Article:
Bears brighten holidays

Published 12:00 am Friday, December 24, 2004

Her smile said it all. Fifteen-month-old Tionna Allen flashed a wide, nearly toothless grin as Alabama State Trooper Cpl. Rick Ward presented her with a teddy bear.

“You guys got to come here and see this,” Ward said, gesturing to the other troopers standing in the hall outside Tionna’s hospital room.

Tionna, clutching the bear in her bandaged hand, stared in amazement as the five other uniformed officers came into the room.

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She had a smile for each of them, too.

It was a touching moment that made the troopers visit to the pediatric unit at Vaughan Regional Medical Center all worthwhile.

Tionna was one of eight children in the hospital on Thursday who received a surprise visit from the troopers, who came by to bring a little Christmas joy.

Ward said every year the Alabama State Trooper Association visits children who have to spend the holidays in the hospital to give them little teddy bears dressed in a trooper uniform.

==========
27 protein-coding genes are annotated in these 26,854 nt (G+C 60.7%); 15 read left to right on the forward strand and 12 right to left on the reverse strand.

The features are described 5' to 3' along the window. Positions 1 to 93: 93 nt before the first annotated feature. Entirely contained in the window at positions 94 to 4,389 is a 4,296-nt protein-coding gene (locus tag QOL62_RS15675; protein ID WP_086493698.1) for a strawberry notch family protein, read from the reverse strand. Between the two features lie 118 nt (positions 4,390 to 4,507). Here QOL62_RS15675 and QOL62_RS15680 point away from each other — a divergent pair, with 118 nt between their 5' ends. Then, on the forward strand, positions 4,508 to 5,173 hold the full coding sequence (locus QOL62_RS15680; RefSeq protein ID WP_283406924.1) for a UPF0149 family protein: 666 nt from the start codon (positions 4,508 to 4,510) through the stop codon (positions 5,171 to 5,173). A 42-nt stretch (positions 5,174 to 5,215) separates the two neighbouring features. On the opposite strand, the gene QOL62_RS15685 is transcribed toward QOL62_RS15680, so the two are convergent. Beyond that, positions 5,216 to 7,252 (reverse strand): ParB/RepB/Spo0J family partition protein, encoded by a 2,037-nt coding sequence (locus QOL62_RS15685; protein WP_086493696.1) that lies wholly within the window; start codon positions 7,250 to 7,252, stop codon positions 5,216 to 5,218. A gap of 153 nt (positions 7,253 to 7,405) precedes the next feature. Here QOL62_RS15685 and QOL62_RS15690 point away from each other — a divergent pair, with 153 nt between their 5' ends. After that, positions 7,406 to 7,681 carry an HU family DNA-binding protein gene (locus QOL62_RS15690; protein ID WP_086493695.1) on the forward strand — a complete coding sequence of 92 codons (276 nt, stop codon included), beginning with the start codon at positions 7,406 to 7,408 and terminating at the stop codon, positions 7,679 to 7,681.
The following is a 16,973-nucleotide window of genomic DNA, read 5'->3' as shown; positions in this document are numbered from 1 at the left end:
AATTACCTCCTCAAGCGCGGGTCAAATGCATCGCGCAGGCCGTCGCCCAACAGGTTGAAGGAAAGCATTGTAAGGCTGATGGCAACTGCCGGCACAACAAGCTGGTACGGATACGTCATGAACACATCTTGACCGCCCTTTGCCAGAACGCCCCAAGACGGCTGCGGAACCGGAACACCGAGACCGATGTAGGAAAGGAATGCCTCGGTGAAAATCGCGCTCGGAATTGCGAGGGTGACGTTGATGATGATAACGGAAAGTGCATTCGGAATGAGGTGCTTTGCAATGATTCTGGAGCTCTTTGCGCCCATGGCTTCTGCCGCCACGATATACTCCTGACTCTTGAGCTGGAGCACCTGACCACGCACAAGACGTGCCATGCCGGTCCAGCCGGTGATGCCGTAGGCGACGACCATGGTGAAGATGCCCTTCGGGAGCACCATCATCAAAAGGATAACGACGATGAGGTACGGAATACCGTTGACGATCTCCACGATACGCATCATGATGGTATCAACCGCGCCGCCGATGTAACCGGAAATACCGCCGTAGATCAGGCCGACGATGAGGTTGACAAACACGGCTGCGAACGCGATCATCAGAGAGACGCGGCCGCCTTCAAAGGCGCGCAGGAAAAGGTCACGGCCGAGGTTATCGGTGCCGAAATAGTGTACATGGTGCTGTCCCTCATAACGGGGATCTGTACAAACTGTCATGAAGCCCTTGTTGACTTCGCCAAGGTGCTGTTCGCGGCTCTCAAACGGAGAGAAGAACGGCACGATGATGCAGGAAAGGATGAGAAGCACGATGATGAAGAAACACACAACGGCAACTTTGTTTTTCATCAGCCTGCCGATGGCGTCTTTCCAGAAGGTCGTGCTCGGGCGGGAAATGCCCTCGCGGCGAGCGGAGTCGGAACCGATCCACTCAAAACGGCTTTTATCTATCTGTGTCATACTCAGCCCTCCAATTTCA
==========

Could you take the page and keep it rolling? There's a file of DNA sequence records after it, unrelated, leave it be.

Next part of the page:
“It can get emotional,” said Trooper Melissa Hubbard.

Tionna’s mother, Maggie Brand, she is hoping her daughter will be able to return home for Christmas.

“We don’t know when she can go home,” she said.

Brand is not alone.

Down the hall, Pricilla Joy is worried about her three-year-old daughter Reality.

“Her arm is really swollen,” she said. “I don’t know when she can come home.”

Reality was asleep in her crib when the troopers came by the see her, but they made certain that she would have a nice surprise when she woke up.

Takira Smitherman, 12, looked like she was about to fall asleep herself when the troopers came by to give her a bear.

Takira’s mother said the gift and visit were greatly appreciated.

“It was so nice of them to come by,” she said. “(Takira) is not doing too well.”

The troopers spent nearly an hour in the pediatric unit talking with parents, visiting children and doing their best to lift some spirits.

Ward said the bears distributed to the children at Vaughan were similar to the ones kept in trooper patrol vehicles.

“We use them at accident scenes that involve children to help them calm down and make the situation a little less tense for them,” he said.

Ward said he hoped the bears brought a little comfort to the children who need it the most this Christmas.